How do you get it? Well, selecting the right flooring or decking material is a good start. Leggett's team sometimes uses the same tile in the living room and outdoor patio area, while also matching the ceiling color and texture. You're essentially creating an outdoor living room.

"Sliding glass doors make it easy to divide the rooms without disrupting the design," he adds.

Get the look: Jeanine Hays and Bryan Mason of the Brooklyn-based interior design firm AphroChic used a gray hexagonal tile from Vesta ($3.98 per square foot at Lowe's), above, in their modern outdoor lounge. Or you might match styles by choosing colored or patterned decking from AZEK ($10 per sample) that complements the exterior of your home, says Patrick Barnds, the brand's lead designer.

2. Fancy furniture

Don't just haul out any old chair and table set from the garage! If you've been relying on your fraying mesh chairs or rubber-slatted furniture that's falling apart, consider this your cease-and-desist order. You can elevate your porch's look in an afternoon's time by splurging a bit on quality (and weatherproof) furniture. Plus, choosing luxe-looking pieces will help you achieve that seamless vibe between the inside and outside of your home, Hays adds.

"Just because you're outdoors doesn't mean things have to look scattered—a sleek oasis is much more on trend," she says.

Want the luxe look without spending too much? Try upcycling old materials into patio furniture, and you'll get an eclectic but rich vibe.

Get the look: Try this affordable yet elegant dining set in brown glass ($470 at Lowe's). Or nab this plush seating set on Wayfair for less than $700. Simple copper lanterns complete the look for under $25 each.

3. Statement planters

Rather than relying only on your gardens for that meticulously landscaped look, take a few eye-grabbing greens and put them in statement pots and planters around your patio, suggests Craig Jenkins-Sutton, co-founder and president of Topiarius in Chicago.

Planters are definitely having a design moment now, Hays says in agreement. "It's all about mixing and matching and layering different finishes."

Get the look: If you want the vivid and vibrant look of the patio above, Wayfair has a similar lime-green planter for $102. Not your thing? Colorful terra-cotta planters can be found at every price point (Amazon has them from $22, while the Elia five-piece set from One Kings Lane will set you back $800). Add in ceramics for variety, such as these earthenware pots from Terrain, starting at $68.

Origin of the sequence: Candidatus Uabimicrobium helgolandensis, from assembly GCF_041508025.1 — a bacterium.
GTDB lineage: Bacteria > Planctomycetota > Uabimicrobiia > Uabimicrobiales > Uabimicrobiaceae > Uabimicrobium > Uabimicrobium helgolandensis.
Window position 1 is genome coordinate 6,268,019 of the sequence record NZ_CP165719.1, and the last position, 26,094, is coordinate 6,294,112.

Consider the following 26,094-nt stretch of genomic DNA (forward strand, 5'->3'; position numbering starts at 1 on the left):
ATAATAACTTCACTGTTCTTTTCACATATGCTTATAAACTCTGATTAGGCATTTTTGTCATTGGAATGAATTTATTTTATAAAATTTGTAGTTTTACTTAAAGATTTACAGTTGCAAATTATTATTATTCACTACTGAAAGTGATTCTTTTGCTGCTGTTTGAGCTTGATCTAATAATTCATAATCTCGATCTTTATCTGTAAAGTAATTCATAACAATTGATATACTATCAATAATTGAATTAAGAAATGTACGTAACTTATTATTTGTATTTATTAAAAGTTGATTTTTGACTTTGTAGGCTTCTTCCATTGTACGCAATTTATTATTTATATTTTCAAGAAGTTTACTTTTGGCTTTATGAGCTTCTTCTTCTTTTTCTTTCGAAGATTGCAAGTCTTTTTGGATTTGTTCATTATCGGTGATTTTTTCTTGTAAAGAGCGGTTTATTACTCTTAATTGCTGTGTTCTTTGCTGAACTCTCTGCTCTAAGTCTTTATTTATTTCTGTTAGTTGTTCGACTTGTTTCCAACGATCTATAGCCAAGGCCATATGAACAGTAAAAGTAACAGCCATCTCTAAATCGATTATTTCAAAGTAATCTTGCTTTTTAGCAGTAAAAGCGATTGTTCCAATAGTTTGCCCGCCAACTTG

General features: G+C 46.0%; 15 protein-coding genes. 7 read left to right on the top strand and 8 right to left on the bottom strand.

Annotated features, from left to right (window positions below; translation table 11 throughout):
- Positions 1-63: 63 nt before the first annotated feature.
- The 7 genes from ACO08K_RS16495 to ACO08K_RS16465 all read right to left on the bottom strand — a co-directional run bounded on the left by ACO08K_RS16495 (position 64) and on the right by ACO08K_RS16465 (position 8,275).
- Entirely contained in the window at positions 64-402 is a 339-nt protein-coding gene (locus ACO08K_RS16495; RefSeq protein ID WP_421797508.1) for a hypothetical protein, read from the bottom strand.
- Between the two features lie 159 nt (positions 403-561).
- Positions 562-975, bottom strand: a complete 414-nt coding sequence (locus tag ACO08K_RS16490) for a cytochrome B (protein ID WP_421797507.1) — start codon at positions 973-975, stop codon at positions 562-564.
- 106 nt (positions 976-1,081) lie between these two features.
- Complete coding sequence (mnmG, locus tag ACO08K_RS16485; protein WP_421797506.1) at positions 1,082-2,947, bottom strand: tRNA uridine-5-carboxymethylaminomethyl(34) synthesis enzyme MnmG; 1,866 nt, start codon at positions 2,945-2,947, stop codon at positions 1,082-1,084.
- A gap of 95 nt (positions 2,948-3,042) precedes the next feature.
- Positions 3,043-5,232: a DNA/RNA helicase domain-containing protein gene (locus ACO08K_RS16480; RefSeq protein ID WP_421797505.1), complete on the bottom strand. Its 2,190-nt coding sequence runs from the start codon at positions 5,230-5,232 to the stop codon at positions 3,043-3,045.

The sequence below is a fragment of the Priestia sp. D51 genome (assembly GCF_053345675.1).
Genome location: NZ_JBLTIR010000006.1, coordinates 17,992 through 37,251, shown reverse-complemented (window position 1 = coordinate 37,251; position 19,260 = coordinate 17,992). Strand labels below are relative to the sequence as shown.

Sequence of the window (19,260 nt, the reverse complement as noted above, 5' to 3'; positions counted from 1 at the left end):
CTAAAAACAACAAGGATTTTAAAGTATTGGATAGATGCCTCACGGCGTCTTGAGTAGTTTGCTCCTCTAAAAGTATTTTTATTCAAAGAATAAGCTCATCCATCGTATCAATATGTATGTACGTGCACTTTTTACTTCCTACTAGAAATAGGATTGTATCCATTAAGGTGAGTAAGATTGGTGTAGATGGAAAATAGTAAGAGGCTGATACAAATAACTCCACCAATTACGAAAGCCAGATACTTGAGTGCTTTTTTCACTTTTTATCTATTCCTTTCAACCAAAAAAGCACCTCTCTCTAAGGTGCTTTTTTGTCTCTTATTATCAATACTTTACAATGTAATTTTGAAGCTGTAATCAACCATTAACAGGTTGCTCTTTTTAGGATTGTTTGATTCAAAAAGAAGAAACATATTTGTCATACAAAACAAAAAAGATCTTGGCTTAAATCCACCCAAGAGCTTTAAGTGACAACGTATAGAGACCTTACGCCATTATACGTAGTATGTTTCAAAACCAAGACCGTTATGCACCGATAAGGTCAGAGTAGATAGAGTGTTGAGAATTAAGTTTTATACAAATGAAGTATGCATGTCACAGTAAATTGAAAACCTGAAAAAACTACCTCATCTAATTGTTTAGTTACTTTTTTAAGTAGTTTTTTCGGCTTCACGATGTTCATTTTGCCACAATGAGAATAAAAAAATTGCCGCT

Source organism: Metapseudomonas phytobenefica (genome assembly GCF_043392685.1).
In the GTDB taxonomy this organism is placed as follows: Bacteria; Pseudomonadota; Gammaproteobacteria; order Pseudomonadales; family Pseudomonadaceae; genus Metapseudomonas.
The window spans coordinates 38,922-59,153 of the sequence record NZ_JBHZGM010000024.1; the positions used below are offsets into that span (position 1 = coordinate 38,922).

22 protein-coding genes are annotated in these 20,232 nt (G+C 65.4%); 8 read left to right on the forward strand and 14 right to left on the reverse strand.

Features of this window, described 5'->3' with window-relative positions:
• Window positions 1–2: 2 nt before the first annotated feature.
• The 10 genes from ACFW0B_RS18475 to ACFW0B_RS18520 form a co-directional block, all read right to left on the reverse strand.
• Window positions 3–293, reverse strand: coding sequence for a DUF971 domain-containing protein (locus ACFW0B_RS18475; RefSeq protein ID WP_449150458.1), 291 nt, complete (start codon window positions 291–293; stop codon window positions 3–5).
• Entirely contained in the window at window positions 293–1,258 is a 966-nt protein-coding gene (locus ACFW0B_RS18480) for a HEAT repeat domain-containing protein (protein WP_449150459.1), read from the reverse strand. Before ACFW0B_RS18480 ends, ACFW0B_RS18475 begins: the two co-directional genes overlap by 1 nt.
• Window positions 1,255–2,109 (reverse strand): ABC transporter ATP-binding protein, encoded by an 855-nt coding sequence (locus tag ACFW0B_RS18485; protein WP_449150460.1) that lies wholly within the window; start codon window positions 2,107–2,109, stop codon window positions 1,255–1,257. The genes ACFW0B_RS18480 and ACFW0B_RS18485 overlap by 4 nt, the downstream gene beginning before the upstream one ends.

4. Swings

A pimped-out porch should include a comfortable spot to swing, design pros say. Put in any kind of hanging chair and everyone will be tempted to try it, says Bea Pila of B. Pila Design, in Miami.

"Today's lifestyle has become so hectic, but a swing allows you to take a moment to relax while still giving you that feeling of movement and a little action," she explains.

Get the look: Try this sleek, upholstered deep seat swing from Houzz for $719 or this affordable wicker swing from Wayfair for $244. Or embrace your inner minimalist with B. Pila's lucite single seat, which comes in more than a dozen fabrics for easy customization.

5. Light it up

Have a single bulb on the side of the house for outdoor light? It's long past time to upgrade—and we don't just mean to two lightbulbs. Just like lighting has become increasingly important indoors, it's also taking center stage outside.

"We've been watching LED products develop at a breakneck speed," says David Gray, sales manager in the professional division at Lamps Plus. LEDs used to produce dim light in less-than-pretty colors and limited styles, but today's products offer a wide range of bright solar lights that can be installed in seconds, he adds.

Get the look: For a cheap and simple fix, consider this set of four deck lights for under $50. Or combine light and decor, as in this gorgeous set of copper shades from Lamps Plus ($120). Go bold and splurge on some colorful LED strip lighting, like this electric blue waterproof lighting for $139.99 at Houzz.

6. Alfresco artwork

Artwork? Outdoors? We understand your double take: It might not be the first place you think to hang a painting, but covering up cinder block or plain siding with bright, dynamic art is a look that's growing in popularity on patios and porches.

"Bring the color you're using in a wall hanging into your seating and tabletop by coordinating the pillows and tableware," Gray recommends.

Just make sure it's either protected from the elements or made with waterproof materials. Scientific instruments as art are also hot now.

"A thermometer, barometer, or radiometer provides useful information, plus it decorates the space," notes Jenkins-Sutton.